A woman has been killed by a crocodile while out fishing with her family in the Northern Territory in Australia.
It took police three hours to get to the lake the group of seven women and children were at in east Arnem on Friday.
Police Commander Tony Fuller said the woman was fishing and collecting mussels in the lake with some family members at around 10:30 a.m. when they noticed the woman was missing.
The crocodile was destroyed by local rangers and the woman’s body was recovered.
“The family noticed she was missing and the bucket she was carrying was found nearby,” he said.
“They heard some splashing. She was up to waist deep in water.”
Initial reports suggested the woman was a ranger but police are still trying to confirm that and if she was working at the time.
Officers from Lake Evella and Nhulunbuy were working with local rangers and the community to search nearby waterways for the woman.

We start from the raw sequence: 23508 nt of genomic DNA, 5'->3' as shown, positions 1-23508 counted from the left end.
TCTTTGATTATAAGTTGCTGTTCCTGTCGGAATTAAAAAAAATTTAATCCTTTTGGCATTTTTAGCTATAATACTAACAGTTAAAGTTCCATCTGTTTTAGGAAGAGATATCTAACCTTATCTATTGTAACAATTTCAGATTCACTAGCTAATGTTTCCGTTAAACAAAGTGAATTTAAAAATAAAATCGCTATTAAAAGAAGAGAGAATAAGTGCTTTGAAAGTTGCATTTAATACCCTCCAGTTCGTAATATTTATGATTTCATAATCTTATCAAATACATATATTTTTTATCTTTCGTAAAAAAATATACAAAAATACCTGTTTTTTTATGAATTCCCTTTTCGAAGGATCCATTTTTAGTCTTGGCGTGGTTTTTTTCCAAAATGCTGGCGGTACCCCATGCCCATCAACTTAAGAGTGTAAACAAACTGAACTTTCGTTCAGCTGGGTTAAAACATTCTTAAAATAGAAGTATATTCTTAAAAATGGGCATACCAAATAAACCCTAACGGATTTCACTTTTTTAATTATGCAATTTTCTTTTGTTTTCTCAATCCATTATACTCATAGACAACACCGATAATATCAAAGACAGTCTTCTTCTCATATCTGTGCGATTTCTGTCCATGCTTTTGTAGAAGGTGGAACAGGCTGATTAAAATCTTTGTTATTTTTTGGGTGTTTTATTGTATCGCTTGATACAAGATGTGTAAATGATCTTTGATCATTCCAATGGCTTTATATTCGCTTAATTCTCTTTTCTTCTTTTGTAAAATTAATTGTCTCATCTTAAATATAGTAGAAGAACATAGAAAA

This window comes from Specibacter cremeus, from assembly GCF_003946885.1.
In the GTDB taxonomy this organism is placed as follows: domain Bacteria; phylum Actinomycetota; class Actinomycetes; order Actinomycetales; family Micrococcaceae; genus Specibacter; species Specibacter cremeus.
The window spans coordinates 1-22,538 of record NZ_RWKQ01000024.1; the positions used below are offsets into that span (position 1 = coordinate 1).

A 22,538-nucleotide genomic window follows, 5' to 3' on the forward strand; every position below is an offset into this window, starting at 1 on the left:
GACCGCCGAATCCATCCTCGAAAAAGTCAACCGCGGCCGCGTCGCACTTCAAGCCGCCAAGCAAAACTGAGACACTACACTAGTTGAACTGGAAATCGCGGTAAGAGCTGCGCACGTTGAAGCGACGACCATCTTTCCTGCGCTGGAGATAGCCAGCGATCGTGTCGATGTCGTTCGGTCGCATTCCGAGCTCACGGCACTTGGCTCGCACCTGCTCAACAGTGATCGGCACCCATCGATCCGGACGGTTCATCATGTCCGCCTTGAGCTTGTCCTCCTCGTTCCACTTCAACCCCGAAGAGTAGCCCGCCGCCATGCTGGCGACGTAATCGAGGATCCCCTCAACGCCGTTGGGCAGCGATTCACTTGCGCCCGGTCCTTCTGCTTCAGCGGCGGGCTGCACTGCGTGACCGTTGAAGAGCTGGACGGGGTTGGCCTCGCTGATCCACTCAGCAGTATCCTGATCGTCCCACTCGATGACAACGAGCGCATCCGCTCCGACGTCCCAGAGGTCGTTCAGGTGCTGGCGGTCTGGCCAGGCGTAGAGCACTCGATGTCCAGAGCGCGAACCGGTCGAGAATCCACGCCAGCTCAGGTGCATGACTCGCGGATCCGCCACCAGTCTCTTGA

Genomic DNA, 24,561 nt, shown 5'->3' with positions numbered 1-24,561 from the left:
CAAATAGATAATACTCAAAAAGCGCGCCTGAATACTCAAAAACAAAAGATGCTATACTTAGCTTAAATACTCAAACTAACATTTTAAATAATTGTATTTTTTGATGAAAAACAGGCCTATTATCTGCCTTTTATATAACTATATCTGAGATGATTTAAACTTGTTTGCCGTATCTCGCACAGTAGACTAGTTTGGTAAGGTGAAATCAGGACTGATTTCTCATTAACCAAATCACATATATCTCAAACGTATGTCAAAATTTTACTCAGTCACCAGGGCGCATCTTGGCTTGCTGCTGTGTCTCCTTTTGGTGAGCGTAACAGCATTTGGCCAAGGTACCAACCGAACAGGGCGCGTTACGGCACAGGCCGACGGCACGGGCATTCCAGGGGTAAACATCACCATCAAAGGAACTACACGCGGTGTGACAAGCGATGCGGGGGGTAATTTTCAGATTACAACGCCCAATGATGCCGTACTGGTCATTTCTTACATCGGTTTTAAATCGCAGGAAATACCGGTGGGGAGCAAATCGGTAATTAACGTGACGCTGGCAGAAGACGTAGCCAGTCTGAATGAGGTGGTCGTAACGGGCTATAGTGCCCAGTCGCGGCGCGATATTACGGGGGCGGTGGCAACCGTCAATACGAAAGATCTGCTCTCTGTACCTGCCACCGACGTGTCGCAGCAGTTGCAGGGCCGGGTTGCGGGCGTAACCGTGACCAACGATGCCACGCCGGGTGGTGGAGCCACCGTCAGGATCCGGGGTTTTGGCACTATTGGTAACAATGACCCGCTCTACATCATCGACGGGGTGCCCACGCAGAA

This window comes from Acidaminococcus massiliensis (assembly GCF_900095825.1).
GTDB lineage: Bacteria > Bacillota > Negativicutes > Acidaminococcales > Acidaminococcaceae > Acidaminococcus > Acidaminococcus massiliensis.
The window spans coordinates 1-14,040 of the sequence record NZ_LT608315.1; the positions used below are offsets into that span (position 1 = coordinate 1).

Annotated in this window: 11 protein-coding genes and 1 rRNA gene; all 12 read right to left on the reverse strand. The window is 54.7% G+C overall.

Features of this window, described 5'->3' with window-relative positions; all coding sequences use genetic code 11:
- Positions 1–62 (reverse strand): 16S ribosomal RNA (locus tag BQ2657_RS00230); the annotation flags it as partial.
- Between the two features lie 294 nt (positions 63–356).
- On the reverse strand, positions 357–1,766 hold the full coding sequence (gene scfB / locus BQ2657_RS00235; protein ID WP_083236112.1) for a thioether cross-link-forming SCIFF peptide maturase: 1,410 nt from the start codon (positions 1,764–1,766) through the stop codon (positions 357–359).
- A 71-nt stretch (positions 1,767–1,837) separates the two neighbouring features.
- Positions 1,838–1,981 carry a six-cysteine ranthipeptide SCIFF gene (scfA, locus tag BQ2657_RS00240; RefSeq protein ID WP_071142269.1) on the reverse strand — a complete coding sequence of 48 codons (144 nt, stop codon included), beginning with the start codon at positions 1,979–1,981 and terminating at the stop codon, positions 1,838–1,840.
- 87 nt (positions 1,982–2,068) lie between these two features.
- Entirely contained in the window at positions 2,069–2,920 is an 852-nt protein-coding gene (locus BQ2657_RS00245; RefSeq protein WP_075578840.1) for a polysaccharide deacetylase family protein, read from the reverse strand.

Commander Fuller said the long response time was unfortunately just a part of “doing business in the top end.”
“Any death is traumatic and our thoughts are with the family and relatives out there,” he said.
The Laynhapuy Homelands Aboriginal Corporation, which runs the Yirralka Rangers program, first reported the attack to authorities.
“NT WorkSafe has been notified that a female Aboriginal Ranger has been taken by a crocodile,” a statement issued by the government organization read.
NT WorkSafe has commenced an investigation into the incident after receiving reports of the attack from multiple witnesses.
A recent study by researchers at the National Critical Care and Trauma Response Centre, Royal Darwin Hospital and Menzies School of Health into water-related deaths in the region, found deaths from crocodile attacks have increased dramatically since culling ended in 1971.
According to the study, 14 people were killed by crocs from 2005 to 2014, compared to 10 deaths in the 33 years to 2004. The latest confirmed death from a crocodile attack in the Northern Territory took place in January last year. A 47-year-old man was taken by a crocodile and killed while attempting to cross Cahills Crossing.
The Northern Territory government supports regulated trophy hunting in collaboration with indigenous groups but the notion has long been met with staunch opposition from the federal government.